JSON Schema is a Game-Changer

I have just become aware of a proposal that could change my opinion of JSON, of XML and a number of other positions that I had.

In the paper I co-authored on SOFEA, we were emphatic that JSON could not cut it as a format for Data Interchange because it lacked sufficient rigour to enforce service contracts. One of the main points behind a *Service-Oriented* Front-End Architecture was the ability to connect seamlessly to services, and services (by definition) need to have formal contracts. A front-end that doesn't respect data becomes a weak link in the end-to-end chain of data integrity and defeats a major goal of SOA.

With regard to data, we need to be able to specify three things - data types, data structures and data constraints (rules). JSON has very loose data types. It does support hierarchical data structures, but doesn't enforce data constraints. XML in contrast supplies all three, making it a superior choice.

I will freely admit that our choice of XML over JSON was not made without regret. JSON is far simpler to work with than XML, and one of our goals with SOFEA has been simplicity. We had to give a reluctant thumbs-down to JSON only because of its lack of rigour.

But now at last, it appears that our requirement for rigorous contract definition and enforcement is being addressed with JSON. This is the JSON Schema proposal from Kris Zyp.

I used to make a distinction between SOFEA and other similar approaches such as SOUI and TSA (Thin Server Architecture) based on this one aspect of rigorous contracts around data. I said at the time that better XML tooling would blunt JSON's edge in ease of use, but the opposite has happened. Better schema definition in JSON has instead blunted XML's edge in rigour. If JSON Schema becomes a reality, the distinction between SOFEA and its various cousins dissolves, and SOFEA will no longer be an XML-only architecture. All these architectures will be essentially the same.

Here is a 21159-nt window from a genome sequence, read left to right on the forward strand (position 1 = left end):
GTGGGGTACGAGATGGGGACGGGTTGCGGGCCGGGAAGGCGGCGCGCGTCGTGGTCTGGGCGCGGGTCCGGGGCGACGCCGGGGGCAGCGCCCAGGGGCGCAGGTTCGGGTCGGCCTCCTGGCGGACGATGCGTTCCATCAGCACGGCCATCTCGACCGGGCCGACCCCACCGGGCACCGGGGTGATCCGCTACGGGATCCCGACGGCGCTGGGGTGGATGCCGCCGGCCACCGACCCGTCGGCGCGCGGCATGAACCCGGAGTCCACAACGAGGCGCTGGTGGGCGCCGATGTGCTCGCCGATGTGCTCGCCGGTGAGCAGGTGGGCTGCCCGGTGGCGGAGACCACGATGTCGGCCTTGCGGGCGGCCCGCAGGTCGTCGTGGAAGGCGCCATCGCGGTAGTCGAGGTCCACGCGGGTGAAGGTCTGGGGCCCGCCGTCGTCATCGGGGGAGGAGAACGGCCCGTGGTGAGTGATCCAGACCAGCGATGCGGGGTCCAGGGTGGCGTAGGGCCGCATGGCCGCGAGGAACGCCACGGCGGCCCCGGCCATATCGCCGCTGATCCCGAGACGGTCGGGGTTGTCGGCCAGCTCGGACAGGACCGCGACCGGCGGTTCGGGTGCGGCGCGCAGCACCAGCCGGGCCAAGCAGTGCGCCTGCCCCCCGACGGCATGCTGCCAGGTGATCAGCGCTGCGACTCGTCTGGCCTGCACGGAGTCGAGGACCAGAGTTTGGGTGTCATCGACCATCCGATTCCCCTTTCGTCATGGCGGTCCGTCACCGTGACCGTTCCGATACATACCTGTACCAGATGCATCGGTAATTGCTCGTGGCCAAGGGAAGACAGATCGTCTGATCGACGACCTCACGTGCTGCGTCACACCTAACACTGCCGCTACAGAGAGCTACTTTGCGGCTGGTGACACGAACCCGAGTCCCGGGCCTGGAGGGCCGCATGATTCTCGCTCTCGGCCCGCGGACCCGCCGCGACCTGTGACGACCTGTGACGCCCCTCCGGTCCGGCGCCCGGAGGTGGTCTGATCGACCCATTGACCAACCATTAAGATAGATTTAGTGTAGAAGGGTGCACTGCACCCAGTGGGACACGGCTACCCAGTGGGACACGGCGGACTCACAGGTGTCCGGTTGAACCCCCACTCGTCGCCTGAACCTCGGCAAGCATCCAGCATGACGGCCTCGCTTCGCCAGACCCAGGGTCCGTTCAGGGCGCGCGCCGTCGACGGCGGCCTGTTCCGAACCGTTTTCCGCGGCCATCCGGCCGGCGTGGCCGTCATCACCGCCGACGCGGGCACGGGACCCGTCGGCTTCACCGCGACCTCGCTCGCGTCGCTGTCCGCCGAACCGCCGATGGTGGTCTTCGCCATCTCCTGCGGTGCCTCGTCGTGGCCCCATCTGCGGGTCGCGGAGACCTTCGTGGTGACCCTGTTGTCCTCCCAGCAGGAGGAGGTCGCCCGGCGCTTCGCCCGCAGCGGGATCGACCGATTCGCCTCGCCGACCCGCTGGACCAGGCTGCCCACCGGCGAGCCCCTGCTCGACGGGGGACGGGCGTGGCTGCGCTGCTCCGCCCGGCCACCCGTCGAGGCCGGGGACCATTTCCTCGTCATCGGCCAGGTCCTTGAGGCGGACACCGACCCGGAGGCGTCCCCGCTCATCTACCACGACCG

Looking beyond SOFEA, I see JSON Schema as having very big implications for SOA itself. In an extreme scenario, the need for XML itself goes away! If we can define data rigorously and move it around in a structure that verifiably conforms to that definition, then our requirement is satisfied. XML may end up being seen as the EJB of data structures - clunky, unwieldy, intrusive, and ultimately replaced by a Spring-like lightweight rival that sacrifices nothing by way of rigour.

This is a development that definitely bears watching. There is a JSON Schema Google Group that is fairly active, and anyone with an interest in contributing should probably join this group.

Google Flu Trends

Now here's a development that's both heartening and disturbing.

Google Flu Trends is a new tool from the philanthropic foundation Google.org.

The idea is simple but revolutionary. Most statistics about epidemics are trailing indicators, i.e., they collect and organise data after events have happened. Google Flu Trends is about collecting and organising data as searches take place. The idea is that people will do Google searches on terms that affect them at the moment. So searches on "flu" will tend to rise when influenza is doing the rounds, "hayfever" searches will rise when hayfever season hits, and so on. By tracking where the searches are coming from, Google can provide a real-time (as opposed to a lagging) indicator of where official responses need to be targetted.

This is a heartening development because it promises a more rapid response to future pandemics like the Asian Bird Flu virus outbreak. The earlier warning and more precise pinpointing of affected areas can speed up intervention, save lives and waste fewer resources.

This is also a profoundly disquieting development in spite of Google's reminders about its privacy policy. What is being used in Google Flu Trends is aggregate data, but it shows that detailed per-user data with location-specificity is available to Google and can conceivably be used for less philanthropic purposes as well.

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